Then I broke my promise and, after a sleepless night on the plane, found myself sitting in the muggy summer air on the bank of the Charles River, having lunch with Rob Lippincott and his multimedia team from Lotus. I pretended to be alert, but residual white noise from the plane ride beat in my ears, and my dry eyes wouldn't focus in the umbrella sunlight. Rob made intelligent notes with a ballpoint pen on a paper napkin while my own input to the creative process was reduced to grunts and short sentences. The smartest thing I did, though, was slip the paper napkin with its notes into my briefcase as we left the table. After some sleep, I was able to retrieve the napkin and craft those luncheon thoughts into the backbone of a rational project proposal and action plan. We launched the venture, and about ten months later it went gold, shipping with Lotus's new Multimedia product, Lotus SmartSuite Millennium 9.8.
A few years ago somebody told me about an interesting web survey: how does the world pronounce .GIF? The results turned out about 50/50 on the hard/soft question, my colleague claimed. Then I spent considerable time using that word (softly) in Europe before realizing everybody was being smirkingly polite about my outlandish pronunciation. In the San Francisco Bay Area, a world center for multimedia development, GIF has the soft "g" of "ginger," "gin," and "gybe." In New York, where little is soft, and in Europe, .GIF has a more cutting, hard pronunciation, as in "giggling," "gingham," "girdled," "guilty," or "girls." The real question is whether the written word requires a prefixed dot.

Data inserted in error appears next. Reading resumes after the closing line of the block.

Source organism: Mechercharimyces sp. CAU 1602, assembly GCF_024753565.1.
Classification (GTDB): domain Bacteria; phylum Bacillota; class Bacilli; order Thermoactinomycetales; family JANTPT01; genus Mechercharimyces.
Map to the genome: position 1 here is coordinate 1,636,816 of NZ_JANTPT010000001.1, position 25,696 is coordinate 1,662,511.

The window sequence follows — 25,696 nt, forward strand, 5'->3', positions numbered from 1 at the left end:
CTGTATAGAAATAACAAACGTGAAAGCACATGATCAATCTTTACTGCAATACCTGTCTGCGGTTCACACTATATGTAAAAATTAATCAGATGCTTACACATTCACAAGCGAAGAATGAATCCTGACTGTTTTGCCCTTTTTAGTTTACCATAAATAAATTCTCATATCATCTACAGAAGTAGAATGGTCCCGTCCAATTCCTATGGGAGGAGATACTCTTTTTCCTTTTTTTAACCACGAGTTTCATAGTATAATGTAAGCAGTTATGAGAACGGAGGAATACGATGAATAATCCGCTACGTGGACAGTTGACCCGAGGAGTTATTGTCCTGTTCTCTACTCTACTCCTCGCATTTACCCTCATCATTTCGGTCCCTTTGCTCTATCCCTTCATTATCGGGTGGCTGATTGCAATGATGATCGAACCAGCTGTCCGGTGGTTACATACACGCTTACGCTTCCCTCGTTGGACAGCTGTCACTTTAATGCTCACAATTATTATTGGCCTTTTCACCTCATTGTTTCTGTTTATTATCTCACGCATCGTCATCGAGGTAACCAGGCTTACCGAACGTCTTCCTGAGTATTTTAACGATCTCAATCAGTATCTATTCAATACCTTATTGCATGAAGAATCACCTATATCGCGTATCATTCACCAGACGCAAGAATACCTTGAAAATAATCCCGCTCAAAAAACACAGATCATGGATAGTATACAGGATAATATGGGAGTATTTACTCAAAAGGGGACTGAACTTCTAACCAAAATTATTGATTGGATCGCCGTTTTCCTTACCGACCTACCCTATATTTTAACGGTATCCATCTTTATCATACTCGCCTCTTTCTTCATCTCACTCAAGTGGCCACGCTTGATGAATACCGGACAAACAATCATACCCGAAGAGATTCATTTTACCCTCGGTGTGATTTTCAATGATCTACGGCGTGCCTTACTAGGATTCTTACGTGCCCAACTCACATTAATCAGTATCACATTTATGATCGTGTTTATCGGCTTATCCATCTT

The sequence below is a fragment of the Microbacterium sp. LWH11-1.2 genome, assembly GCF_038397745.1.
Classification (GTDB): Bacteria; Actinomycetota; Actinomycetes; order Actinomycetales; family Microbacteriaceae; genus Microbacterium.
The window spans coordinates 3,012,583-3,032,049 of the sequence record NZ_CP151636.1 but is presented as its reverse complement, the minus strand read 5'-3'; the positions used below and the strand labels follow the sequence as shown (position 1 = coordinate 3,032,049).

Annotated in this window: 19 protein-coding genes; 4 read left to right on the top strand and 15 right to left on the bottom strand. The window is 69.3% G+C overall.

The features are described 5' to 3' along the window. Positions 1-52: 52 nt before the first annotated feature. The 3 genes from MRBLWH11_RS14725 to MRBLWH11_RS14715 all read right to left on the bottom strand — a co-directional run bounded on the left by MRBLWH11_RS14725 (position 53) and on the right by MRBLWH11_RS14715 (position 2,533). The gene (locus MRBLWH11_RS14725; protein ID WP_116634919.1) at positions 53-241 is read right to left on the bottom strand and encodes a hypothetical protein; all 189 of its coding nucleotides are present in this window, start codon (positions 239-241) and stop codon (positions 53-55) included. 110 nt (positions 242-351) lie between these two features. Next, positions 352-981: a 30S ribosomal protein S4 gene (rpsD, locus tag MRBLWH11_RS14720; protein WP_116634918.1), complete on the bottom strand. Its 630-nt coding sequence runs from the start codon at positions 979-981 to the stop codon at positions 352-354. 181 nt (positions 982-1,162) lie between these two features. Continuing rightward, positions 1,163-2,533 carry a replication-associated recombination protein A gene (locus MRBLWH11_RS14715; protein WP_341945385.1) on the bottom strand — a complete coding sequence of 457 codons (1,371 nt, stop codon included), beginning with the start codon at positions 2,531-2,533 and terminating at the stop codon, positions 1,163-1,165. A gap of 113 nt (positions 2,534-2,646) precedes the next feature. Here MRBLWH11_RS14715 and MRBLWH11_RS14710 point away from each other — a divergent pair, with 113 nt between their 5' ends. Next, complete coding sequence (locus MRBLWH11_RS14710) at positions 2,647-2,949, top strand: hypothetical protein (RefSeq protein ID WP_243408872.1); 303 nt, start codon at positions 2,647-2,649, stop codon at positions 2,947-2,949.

When I was nine, my father told me about China. He brought the big spinning globe into the kitchen and used a fork to point out where we were and where China was. He explained that if we dug a hole deep enough in the backyard, eventually we would come out in a place called Peking. After school the next day, I began, unannounced, trenching a pit into the rocky soil of our New England backyard.: The first layer was tough sod, then there was some topsoil and loam, and then a thick stratum of moist pea gravel. I was knee-deep into the next layer -- hard-packed clay -- when my father discovered my work site when he came home at the end of day. He was pleased I had missed the septic tank by several feet and sternly suggested that more study would be required before I dug any further.
This was my first lesson in project planning, not to mention my first experience with project abandonment. Be sure you analyze the requirements of your multimedia project before you go to the tool shed.
In 1975, I was hired to deliver a 41-foot cruising sailboat from Fort Lauderdale to the British Virgin Islands for the charter trade. In three days I assembled a crew of strangers, provisioned the boat, and checked all the equipment. Then we took off across the Gulf Stream and into the Bermuda Triangle.
After two days it was clear that the cook was a bad apple. It wasn't just that she couldn't cook -- she whined about everything: the stove wouldn't light, the boat heeled too much, her socks were wet, her sleeping bag tore on a cleat, her hair was tangled, she couldn't get her favorite radio station (now a few hundred miles astern). It was unending.
The whining began to envelop her in a smog-colored, onion-like layering, each new complaint accreting to the last one, like growing coral. By the fifth day, her unpleasant aura saturated the entire main cabin, and the rest of us had to seek sanctuary in the cockpit or the small aft cabin. Efforts were made to solve this bizarre situation, but by then, nobody could get near her (or wanted to).